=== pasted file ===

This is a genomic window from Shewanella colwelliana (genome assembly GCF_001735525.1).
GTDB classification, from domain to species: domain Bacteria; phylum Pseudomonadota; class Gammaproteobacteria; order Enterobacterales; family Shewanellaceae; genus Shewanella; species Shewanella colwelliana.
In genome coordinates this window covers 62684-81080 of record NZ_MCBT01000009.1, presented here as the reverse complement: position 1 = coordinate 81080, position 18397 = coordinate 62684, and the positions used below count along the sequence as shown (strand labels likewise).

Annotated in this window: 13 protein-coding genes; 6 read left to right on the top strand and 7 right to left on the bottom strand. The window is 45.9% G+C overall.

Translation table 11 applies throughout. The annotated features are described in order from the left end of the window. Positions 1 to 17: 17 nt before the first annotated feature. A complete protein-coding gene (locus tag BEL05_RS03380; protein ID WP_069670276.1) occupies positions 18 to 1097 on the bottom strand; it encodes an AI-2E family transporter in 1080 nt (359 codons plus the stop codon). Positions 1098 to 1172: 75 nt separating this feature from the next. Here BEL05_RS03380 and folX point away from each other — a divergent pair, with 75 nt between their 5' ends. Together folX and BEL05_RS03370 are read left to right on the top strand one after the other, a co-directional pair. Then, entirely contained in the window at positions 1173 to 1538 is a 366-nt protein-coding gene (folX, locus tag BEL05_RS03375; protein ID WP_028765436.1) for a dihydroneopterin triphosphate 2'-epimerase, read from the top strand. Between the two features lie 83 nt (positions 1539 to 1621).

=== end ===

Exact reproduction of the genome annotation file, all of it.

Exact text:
This is a genomic window from Shewanella colwelliana (genome assembly GCF_001735525.1).
GTDB classification, from domain to species: domain Bacteria; phylum Pseudomonadota; class Gammaproteobacteria; order Enterobacterales; family Shewanellaceae; genus Shewanella; species Shewanella colwelliana.
In genome coordinates this window covers 62684-81080 of record NZ_MCBT01000009.1, presented here as the reverse complement: position 1 = coordinate 81080, position 18397 = coordinate 62684, and the positions used below count along the sequence as shown (strand labels likewise).

Annotated in this window: 13 protein-coding genes; 6 read left to right on the top strand and 7 right to left on the bottom strand. The window is 45.9% G+C overall.

Translation table 11 applies throughout. The annotated features are described in order from the left end of the window. Positions 1 to 17: 17 nt before the first annotated feature. A complete protein-coding gene (locus tag BEL05_RS03380; protein ID WP_069670276.1) occupies positions 18 to 1097 on the bottom strand; it encodes an AI-2E family transporter in 1080 nt (359 codons plus the stop codon). Positions 1098 to 1172: 75 nt separating this feature from the next. Here BEL05_RS03380 and folX point away from each other — a divergent pair, with 75 nt between their 5' ends. Together folX and BEL05_RS03370 are read left to right on the top strand one after the other, a co-directional pair. Then, entirely contained in the window at positions 1173 to 1538 is a 366-nt protein-coding gene (folX, locus tag BEL05_RS03375; protein ID WP_028765436.1) for a dihydroneopterin triphosphate 2'-epimerase, read from the top strand. Between the two features lie 83 nt (positions 1539 to 1621).